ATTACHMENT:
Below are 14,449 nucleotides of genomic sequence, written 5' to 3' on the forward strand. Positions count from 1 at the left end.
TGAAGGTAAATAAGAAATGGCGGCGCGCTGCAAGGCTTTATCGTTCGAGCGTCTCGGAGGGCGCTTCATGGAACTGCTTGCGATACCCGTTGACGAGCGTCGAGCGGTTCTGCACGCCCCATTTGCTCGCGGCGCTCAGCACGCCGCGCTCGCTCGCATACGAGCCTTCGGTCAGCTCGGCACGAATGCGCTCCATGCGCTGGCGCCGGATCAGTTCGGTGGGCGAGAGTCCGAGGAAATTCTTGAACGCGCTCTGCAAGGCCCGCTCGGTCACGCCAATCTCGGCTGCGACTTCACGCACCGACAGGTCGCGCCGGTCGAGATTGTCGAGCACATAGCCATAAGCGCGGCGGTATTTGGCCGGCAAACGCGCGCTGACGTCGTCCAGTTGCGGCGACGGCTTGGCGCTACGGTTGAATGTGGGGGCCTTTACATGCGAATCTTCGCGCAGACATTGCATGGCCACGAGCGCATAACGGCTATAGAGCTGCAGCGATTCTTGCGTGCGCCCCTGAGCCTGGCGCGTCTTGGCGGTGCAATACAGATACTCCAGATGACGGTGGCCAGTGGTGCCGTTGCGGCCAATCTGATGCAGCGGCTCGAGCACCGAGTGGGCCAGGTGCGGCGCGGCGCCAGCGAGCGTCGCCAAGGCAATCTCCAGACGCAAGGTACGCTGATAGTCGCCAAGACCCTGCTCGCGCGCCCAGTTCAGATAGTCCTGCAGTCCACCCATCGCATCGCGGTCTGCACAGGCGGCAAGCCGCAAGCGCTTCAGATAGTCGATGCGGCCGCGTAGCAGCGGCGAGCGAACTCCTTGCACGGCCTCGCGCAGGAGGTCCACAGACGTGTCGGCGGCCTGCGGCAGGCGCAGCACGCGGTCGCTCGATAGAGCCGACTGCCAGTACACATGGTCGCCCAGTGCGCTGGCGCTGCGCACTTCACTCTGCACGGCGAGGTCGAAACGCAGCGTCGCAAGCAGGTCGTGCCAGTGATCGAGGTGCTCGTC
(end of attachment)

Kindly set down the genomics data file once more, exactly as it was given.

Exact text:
Below are 14,449 nucleotides of genomic sequence, written 5' to 3' on the forward strand. Positions count from 1 at the left end.
TGAAGGTAAATAAGAAATGGCGGCGCGCTGCAAGGCTTTATCGTTCGAGCGTCTCGGAGGGCGCTTCATGGAACTGCTTGCGATACCCGTTGACGAGCGTCGAGCGGTTCTGCACGCCCCATTTGCTCGCGGCGCTCAGCACGCCGCGCTCGCTCGCATACGAGCCTTCGGTCAGCTCGGCACGAATGCGCTCCATGCGCTGGCGCCGGATCAGTTCGGTGGGCGAGAGTCCGAGGAAATTCTTGAACGCGCTCTGCAAGGCCCGCTCGGTCACGCCAATCTCGGCTGCGACTTCACGCACCGACAGGTCGCGCCGGTCGAGATTGTCGAGCACATAGCCATAAGCGCGGCGGTATTTGGCCGGCAAACGCGCGCTGACGTCGTCCAGTTGCGGCGACGGCTTGGCGCTACGGTTGAATGTGGGGGCCTTTACATGCGAATCTTCGCGCAGACATTGCATGGCCACGAGCGCATAACGGCTATAGAGCTGCAGCGATTCTTGCGTGCGCCCCTGAGCCTGGCGCGTCTTGGCGGTGCAATACAGATACTCCAGATGACGGTGGCCAGTGGTGCCGTTGCGGCCAATCTGATGCAGCGGCTCGAGCACCGAGTGGGCCAGGTGCGGCGCGGCGCCAGCGAGCGTCGCCAAGGCAATCTCCAGACGCAAGGTACGCTGATAGTCGCCAAGACCCTGCTCGCGCGCCCAGTTCAGATAGTCCTGCAGTCCACCCATCGCATCGCGGTCTGCACAGGCGGCAAGCCGCAAGCGCTTCAGATAGTCGATGCGGCCGCGTAGCAGCGGCGAGCGAACTCCTTGCACGGCCTCGCGCAGGAGGTCCACAGACGTGTCGGCGGCCTGCGGCAGGCGCAGCACGCGGTCGCTCGATAGAGCCGACTGCCAGTACACATGGTCGCCCAGTGCGCTGGCGCTGCGCACTTCACTCTGCACGGCGAGGTCGAAACGCAGCGTCGCAAGCAGGTCGTGCCAGTGATCGAGGTGCTCGTC